If you look at the statistics, the people who are collectively the leaders of the largest corporations in the country are not the country’s most prolific job creators. In fact, the major corporations are in level or reduced employment mode. The real job creators are the innovators and entrepreneurs whose growing small companies turn into major employers. We have to stop talking about jobs programs and job creators. There is something in these terms that implies there is a small, existing, elite group of people who serve as the job creators while everyone else prepares for and competes to work for these people and their jobs. That is a deeply flawed view of what makes the American economy great. America is great because everyone has the potential to be a job creator. What we need are schools that create new generations of job creators, not just workers.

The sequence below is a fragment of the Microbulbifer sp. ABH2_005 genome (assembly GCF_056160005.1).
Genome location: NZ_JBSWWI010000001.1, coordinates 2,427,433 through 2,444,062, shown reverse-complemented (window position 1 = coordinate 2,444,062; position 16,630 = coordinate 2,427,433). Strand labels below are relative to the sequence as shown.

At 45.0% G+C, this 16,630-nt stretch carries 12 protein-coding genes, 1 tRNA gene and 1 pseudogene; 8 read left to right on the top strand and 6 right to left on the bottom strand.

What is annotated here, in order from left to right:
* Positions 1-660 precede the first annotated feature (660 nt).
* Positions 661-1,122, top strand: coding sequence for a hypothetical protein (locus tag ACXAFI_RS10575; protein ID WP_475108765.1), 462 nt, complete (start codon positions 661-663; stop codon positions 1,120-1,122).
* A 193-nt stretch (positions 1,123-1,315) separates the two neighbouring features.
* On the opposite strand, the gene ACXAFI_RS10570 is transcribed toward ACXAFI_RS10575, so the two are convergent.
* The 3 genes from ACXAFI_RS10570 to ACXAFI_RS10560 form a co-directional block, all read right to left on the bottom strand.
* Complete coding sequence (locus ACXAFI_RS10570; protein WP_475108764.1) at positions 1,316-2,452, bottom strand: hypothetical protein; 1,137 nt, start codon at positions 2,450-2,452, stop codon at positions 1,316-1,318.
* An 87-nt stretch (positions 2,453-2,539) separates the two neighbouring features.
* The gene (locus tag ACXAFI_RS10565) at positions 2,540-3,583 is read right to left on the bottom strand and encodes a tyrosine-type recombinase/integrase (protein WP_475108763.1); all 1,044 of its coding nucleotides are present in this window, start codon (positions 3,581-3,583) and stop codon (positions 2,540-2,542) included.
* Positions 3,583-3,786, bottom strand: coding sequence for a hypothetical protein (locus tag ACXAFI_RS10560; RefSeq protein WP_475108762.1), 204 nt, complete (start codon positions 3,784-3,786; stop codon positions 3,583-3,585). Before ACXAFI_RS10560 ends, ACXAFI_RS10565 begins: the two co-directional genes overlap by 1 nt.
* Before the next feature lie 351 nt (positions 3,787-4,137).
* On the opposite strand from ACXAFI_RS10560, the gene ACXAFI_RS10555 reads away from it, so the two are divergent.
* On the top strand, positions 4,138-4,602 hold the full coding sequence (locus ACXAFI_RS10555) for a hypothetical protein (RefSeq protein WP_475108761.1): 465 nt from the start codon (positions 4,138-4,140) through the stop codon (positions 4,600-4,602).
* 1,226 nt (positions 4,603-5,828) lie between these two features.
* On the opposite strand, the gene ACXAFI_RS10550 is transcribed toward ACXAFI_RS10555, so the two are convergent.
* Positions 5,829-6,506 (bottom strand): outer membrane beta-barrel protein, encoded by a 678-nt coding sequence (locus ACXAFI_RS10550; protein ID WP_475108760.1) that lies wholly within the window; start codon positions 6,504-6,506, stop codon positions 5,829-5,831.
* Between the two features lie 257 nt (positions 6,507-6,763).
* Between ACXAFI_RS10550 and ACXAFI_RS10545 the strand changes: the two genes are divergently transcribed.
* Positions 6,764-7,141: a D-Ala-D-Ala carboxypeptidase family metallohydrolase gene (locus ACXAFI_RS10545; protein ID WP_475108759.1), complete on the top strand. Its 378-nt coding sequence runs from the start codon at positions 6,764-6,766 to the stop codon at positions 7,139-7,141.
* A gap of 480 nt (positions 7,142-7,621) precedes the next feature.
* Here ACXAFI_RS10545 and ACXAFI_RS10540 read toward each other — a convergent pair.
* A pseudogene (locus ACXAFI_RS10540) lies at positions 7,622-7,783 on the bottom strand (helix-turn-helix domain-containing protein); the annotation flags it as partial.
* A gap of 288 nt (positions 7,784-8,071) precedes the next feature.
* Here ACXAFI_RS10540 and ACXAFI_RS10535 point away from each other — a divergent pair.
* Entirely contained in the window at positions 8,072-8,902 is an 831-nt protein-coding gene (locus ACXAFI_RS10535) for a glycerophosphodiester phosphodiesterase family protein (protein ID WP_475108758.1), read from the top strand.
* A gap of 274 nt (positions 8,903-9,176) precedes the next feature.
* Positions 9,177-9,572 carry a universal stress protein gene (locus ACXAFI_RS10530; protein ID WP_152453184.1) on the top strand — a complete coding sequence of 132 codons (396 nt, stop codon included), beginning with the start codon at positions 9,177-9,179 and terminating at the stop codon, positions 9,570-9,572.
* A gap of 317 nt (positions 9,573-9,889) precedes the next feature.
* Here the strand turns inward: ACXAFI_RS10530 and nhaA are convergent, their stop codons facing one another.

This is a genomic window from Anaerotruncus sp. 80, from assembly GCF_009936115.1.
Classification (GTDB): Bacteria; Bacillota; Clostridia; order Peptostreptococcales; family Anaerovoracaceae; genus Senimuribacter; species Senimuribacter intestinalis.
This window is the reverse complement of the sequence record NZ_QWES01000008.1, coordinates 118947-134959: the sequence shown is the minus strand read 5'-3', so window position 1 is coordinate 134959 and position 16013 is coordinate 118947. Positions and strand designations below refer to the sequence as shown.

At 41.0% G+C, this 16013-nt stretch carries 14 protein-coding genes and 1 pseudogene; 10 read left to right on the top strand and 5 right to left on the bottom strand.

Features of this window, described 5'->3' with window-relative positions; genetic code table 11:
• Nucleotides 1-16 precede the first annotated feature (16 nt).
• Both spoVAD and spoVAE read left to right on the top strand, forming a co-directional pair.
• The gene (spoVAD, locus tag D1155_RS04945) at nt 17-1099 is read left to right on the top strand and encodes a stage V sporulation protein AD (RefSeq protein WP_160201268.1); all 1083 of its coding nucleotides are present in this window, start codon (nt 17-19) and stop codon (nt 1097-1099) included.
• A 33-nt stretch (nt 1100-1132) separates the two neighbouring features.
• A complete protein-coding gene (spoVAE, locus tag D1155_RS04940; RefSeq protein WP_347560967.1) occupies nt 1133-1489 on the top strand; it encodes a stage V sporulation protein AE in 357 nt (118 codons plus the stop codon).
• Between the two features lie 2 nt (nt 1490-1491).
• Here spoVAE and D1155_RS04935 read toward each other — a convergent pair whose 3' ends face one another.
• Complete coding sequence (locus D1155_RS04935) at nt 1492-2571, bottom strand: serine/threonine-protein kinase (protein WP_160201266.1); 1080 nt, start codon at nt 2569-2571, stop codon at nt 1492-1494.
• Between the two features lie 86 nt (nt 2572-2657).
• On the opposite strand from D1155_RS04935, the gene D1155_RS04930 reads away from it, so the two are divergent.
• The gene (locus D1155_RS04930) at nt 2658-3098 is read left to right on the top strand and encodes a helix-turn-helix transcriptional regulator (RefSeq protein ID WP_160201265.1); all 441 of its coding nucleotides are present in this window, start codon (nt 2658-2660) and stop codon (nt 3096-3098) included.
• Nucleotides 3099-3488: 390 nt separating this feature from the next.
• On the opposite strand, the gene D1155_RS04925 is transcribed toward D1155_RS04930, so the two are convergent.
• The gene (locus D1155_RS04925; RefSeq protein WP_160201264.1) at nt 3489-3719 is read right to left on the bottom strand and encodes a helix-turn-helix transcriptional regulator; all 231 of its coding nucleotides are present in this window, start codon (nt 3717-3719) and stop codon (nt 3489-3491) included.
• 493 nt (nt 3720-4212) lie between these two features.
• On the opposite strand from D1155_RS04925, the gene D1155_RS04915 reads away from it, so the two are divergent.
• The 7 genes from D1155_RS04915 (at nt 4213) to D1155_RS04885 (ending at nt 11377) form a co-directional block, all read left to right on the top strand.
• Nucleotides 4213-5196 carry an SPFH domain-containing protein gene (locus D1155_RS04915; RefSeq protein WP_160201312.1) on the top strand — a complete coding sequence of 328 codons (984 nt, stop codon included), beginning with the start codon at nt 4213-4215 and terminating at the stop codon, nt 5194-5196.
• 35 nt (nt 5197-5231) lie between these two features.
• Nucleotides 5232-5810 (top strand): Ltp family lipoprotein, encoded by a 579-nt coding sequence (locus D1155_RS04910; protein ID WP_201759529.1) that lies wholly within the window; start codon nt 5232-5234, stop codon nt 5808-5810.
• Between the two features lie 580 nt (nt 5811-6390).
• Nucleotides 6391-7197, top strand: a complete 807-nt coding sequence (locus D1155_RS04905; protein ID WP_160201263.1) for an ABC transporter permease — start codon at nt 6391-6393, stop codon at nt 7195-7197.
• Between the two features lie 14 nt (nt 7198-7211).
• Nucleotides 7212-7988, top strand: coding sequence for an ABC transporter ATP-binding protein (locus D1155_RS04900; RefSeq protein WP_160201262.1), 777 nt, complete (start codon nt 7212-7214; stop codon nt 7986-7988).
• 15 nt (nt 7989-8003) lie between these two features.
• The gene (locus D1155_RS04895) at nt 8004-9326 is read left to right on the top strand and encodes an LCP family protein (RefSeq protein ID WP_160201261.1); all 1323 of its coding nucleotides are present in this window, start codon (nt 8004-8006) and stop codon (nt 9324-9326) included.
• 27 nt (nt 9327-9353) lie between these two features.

Students must be taught how to get a job, and they also need to be taught how to start a company. A school's career program should include a unit that has students work in small teams to take an idea and build a business around it. Students should work together to solve multidisciplinary problems. This model of learning ensures they master the traditional academic content, but it also does much more than that. As a result of their team problem-solving approach, the students learn a broad assortment of high-performance skills such as leadership, researching, communications, teamwork, analysis, validation, responsibility, reliability, innovation, planning, etc. This kind of program gives students the confidence and skills to create their own jobs or companies – and potentially jobs for others, as well. Every student coming out of America’s schools must feel like he or she is a job creator, not just a worker.